It was shortly after Chris Brooks entered the Nebraska women's gymnastics practice space in Mabel Lee Hall when the Husker assistant coach let out a booming exclamation.
"Gymnastics is supposed to be fun!"
Whether Brooks knew it or not, Wednesday's practice was indeed headed for fun. Husker head coach Dan Kendig later prepped the group on the practice breakdown, half of which were decked out in 80s-style workout garb.
(Think you're best, or worst, Jane Fonda workout videos.)
As the Husker split squads competed in each event, they would also have to complete challenges before the entire group could move to the next event. Some of those challenges? The bean-bag toss game Cornhole, sticking ping pong balls to peanut buttered pieces of bread and catching marshmallows.
The idea being, Kendig said, to add some speed and competition and fun to each rotation.
"I'm shocked. Absolutely blown away, that nobody said 'What do we win?'" Kendig continued. "Usually it's 'what do we get?' I'm blown away nobody asked it. Blown away, but very happy."
It was true. As Kendig explained the rules, you could see the palpable energy increase. Gymnasts started bouncing on the balls of their feet and hands shot in the air with questions.
So fun is part of the focus this week for No. 14 Nebraska as it prepares for the Big Ten Championships on Saturday in Champaign, Illinois. The reason? Last Saturday's B1G Five Meet wasn't much fun.
With a chance to clinch the outright regular-season Big Ten title, the Huskers finished fourth with a season-low score of 194.900.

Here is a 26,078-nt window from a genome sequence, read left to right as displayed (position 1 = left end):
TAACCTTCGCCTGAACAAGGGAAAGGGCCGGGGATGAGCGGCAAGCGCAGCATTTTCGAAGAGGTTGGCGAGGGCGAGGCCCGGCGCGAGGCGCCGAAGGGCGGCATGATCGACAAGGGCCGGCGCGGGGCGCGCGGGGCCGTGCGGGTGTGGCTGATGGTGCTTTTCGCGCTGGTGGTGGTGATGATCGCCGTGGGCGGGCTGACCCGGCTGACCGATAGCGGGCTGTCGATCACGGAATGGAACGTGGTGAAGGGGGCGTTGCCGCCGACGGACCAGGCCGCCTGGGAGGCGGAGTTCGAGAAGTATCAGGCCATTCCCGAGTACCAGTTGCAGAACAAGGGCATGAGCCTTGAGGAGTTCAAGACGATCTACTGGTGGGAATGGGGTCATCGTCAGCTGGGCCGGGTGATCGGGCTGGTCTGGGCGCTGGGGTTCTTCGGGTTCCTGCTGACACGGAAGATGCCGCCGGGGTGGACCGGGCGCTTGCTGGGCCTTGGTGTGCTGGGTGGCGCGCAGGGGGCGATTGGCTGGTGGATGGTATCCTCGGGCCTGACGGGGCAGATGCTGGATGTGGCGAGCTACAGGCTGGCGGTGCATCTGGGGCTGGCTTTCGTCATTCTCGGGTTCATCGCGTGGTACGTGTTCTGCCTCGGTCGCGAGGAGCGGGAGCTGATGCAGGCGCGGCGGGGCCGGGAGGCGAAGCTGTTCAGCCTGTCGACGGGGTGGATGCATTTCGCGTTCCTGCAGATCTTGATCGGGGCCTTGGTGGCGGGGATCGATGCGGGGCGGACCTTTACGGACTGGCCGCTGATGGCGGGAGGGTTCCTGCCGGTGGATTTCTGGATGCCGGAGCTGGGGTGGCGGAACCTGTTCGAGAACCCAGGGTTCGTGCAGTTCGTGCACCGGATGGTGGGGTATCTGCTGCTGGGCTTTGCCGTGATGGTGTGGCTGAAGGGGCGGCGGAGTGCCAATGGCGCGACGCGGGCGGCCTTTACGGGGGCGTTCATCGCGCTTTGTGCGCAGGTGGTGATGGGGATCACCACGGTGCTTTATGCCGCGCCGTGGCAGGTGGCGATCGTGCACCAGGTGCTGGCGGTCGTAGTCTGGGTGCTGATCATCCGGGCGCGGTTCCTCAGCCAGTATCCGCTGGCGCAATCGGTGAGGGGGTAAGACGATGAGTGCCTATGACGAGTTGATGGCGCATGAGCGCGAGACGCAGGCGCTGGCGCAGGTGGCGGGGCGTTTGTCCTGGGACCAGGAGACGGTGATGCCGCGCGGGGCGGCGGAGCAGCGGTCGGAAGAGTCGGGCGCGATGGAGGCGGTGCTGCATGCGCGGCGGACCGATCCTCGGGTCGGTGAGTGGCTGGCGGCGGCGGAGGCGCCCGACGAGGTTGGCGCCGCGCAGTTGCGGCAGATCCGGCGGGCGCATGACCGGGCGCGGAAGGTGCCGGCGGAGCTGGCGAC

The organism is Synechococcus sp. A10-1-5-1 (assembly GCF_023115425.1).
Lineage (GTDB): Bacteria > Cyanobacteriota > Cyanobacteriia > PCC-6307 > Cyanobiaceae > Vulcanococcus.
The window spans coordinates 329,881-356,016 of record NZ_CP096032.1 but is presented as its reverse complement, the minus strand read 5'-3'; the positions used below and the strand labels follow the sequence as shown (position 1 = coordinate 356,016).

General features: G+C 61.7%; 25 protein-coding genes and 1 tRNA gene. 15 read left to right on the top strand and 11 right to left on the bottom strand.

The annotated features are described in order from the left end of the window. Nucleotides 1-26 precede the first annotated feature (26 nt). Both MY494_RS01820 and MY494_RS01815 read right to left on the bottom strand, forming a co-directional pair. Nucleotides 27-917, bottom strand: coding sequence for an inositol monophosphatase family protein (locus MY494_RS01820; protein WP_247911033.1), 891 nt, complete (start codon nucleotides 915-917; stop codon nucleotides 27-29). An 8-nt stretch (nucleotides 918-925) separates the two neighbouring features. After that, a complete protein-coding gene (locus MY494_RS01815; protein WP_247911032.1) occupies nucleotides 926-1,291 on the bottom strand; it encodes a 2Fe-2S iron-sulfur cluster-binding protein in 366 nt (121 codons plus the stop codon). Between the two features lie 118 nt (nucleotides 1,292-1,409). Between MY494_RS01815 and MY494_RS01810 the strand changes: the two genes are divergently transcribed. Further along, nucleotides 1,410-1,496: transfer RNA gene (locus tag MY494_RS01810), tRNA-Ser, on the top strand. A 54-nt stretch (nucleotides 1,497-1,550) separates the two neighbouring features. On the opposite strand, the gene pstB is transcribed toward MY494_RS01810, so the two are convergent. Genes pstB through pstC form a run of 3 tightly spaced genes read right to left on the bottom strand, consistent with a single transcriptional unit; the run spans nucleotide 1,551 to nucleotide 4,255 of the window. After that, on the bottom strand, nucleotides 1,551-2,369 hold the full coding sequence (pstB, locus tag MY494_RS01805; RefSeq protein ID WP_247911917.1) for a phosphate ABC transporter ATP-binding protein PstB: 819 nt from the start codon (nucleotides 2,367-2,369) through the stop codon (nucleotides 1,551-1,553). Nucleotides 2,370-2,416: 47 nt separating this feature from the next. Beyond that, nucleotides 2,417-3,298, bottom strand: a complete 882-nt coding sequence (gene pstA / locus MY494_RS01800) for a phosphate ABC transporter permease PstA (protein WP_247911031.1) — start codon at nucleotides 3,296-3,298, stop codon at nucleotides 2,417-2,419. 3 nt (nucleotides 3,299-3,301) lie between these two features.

Nebraska senior Grace Williams said there were a lot of things the team could say they did or didn't do, from preparation to mindset, and that was compounded by the fact that a lot of gymnasts had a bad day all at the same time to lead to a missed opportunity.
But the team got back in the gym this week and went back to work. And it isn't necessarily a reset after the uncharacteristic performance.
"You win some, you lose some," Williams said. "I think that's kind of our mindset moving forward. I mean we talked after the meet and kind of said 'crap happens' and we kind of just need to leave it there and move forward.
"Keep doing what we've been doing because it's been working and one day isn't going to change the course of our entire action plan, I don't think."
Kendig believes there is a reset button, but it's different for everybody and it's not a go back and start over button. Time does a lot of good things, Kendig added, and the Huskers' schedule provided some time. Sunday was a travel day and the team was off on Monday.
Williams said having Monday off was a needed break and both she and Kendig said the result was a great practice to start the week.
"We didn't come in until Tuesday and they were fit to go," Kendig said.
Because of its finish at the B1G Five Meet, Nebraska will compete in the afternoon session Saturday with Penn State, Michigan State and Rutgers, three teams that combined for three Big Ten wins during the regular season. The remaining six teams — Michigan, Illinois, Iowa, Maryland, Minnesota and Ohio State — will compete in the evening session.
Williams and Kendig both felt some of the struggles last week were maybe due to thinking Nebraska could just walk in and win. Based on season averages and capability, Nebraska had the ability and potential to beat all the teams it saw at the B1G Five Meet. And the Huskers beat regular-season champion Michigan during the regular season.
So it's a return to just gymnastics, Williams said, and confidence to hit routines they know they can hit will lead to success whether they come home with a trophy or not.
"It's just the gymnastics we've been doing this whole season," Williams said. "And we've had a lot of success when we can get in that mindset of we really don't have anything to lose.
"We have a lot to gain. But we don't have a lot to lose at this point."
Plus, it's another shot. And going in the afternoon session, with no byes, just one rotation to the other, allows Nebraska the opportunity to set the bar.
"We just want to do our job," Kendig said. "And I hope our job is a number that will scare some people."